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March 31, 2017 12:36 am
Change can be difficult for all of us, but for children, a large change like getting glasses for the first time can be stressful and nerve-wracking.
"Most children just want to fit in and not stand out from their peers," explained Amanda Thompson, PhD, a pediatric psychologist in Washington, D.C. "Anything that makes them feel different, including something as minor as needing to wear glasses, may impact a young child's confidence."
With increased use of electronic devices (shown to strain eyes at faster rate), more and more children are in need of glasses at a younger age than ever before. To soften this transition to wearing glasses, Dr. Thompson shares these tips for parents:
Normalize the experience of wearing glasses.
Helping children to see glasses as common and "normal" is a great way to make them feel less "different." Read books about characters that wear glasses. Point out people in their life who wear glasses—a classmate, a favorite teacher, their baseball coach.
Involve children in picking out and customizing their glasses.
Let them try on different colors and shapes and have a say in picking their favorite. This helps give them a sense of control and feel more connected to and invested in their new accessory. Glasses become something special to show off, rather than something to keep hidden in their backpack.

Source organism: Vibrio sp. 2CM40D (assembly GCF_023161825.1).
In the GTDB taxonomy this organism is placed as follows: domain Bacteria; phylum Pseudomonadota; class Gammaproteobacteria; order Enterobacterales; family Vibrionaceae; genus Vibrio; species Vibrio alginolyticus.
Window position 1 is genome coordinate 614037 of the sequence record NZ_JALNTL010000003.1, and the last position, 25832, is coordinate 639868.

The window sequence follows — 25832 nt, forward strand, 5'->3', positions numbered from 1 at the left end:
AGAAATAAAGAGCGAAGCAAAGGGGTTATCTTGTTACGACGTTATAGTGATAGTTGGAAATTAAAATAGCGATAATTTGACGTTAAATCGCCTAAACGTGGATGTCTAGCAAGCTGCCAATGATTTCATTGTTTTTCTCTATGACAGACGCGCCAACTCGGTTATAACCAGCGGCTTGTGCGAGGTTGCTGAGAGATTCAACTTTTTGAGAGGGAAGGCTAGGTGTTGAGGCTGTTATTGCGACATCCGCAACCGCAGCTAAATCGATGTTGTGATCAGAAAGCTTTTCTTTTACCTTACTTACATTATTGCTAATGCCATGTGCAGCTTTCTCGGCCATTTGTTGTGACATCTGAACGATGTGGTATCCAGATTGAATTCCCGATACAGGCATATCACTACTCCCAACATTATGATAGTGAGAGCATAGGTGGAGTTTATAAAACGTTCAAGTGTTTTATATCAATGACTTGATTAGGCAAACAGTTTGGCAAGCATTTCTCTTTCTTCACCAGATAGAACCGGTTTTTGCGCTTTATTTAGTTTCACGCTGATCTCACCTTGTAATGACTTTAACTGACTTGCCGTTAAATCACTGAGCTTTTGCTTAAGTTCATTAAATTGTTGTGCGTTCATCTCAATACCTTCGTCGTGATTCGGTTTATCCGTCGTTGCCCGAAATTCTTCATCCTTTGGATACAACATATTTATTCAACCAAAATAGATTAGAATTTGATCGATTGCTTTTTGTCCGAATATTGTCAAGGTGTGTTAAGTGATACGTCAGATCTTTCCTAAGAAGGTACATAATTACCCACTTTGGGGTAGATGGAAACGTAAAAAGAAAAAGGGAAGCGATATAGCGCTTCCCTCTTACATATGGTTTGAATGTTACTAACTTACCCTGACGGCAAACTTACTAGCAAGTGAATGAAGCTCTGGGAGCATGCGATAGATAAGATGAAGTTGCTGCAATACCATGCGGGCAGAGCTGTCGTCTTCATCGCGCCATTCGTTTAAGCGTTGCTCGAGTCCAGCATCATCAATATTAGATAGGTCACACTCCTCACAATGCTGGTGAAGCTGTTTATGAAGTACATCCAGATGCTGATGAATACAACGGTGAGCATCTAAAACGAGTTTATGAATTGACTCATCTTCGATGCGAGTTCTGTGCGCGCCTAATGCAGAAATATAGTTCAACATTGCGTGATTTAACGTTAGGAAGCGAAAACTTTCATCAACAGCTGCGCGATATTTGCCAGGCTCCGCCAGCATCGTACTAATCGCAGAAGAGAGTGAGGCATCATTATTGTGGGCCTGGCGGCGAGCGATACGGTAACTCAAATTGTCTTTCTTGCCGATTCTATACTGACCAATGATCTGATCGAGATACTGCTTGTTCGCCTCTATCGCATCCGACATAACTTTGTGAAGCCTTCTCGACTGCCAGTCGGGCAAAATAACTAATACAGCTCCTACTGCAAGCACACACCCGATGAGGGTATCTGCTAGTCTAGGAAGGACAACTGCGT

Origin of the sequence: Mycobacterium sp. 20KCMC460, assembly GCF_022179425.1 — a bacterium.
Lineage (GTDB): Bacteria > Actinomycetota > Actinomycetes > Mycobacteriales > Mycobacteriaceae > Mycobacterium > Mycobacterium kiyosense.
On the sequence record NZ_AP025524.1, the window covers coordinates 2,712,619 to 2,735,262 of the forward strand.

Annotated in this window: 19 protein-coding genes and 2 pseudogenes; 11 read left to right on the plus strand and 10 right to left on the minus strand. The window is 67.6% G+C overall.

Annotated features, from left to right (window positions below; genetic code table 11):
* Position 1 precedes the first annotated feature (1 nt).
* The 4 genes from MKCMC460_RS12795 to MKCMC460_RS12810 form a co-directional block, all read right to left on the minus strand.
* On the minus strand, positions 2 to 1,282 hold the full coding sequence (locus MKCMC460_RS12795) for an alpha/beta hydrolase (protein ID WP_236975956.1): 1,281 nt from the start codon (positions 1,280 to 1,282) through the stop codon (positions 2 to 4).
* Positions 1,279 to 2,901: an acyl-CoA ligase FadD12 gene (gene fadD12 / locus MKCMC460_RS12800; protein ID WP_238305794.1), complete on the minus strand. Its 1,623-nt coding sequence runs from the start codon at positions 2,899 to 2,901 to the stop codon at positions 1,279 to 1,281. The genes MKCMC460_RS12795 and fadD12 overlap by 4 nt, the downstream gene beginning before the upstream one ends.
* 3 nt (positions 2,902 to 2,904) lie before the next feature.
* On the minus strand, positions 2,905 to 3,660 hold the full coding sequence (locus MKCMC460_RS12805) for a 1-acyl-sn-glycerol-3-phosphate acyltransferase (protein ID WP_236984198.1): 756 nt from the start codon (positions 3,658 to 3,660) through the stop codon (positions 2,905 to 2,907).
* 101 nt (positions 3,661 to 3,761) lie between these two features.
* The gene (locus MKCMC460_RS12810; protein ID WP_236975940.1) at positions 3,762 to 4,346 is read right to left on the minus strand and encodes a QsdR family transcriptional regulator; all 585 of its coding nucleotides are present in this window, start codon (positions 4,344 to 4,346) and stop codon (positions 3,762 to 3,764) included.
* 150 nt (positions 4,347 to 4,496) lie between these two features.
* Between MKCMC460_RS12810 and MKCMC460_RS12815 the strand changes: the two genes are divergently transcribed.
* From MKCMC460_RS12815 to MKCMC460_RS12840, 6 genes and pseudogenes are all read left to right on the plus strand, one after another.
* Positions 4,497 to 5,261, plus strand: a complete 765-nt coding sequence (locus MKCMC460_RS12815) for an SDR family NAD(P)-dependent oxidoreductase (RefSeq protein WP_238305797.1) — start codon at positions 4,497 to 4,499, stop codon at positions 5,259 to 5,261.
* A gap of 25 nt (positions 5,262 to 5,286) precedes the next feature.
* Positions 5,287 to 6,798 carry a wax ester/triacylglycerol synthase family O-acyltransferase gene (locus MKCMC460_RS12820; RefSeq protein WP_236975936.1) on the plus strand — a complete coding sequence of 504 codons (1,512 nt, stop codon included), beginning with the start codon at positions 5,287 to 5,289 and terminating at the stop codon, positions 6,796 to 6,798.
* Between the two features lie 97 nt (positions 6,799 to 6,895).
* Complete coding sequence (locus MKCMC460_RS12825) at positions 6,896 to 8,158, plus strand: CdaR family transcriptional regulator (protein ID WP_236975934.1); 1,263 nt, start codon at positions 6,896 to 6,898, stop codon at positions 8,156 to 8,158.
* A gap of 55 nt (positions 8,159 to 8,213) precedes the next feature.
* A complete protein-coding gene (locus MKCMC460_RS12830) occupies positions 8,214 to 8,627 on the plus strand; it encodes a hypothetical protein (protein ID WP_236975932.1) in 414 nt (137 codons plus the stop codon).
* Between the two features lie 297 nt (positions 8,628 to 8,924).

Provide lots of positive attention and specific praise for wearing glasses.
Plain and simple: kids respond to positive attention. Providing praise for wearing glasses encourages them to keep at it! Be specific and tell them, "I love when you wear your glasses. You look so smart!" Or, "I'm so glad you are wearing your glasses to do your homework. I'm really proud of you."
Deal with teasing if it occurs.
If your child tells you they are being teased, praise them for letting you know (it can be hard), calmly listen, and validate their feelings. Communicate that teasing is unfair, unkind, and hurtful, and then talk about some ways to deal with teasing if it happens again. Role-playing can be a helpful practice.
Published with permission from RISMedia.
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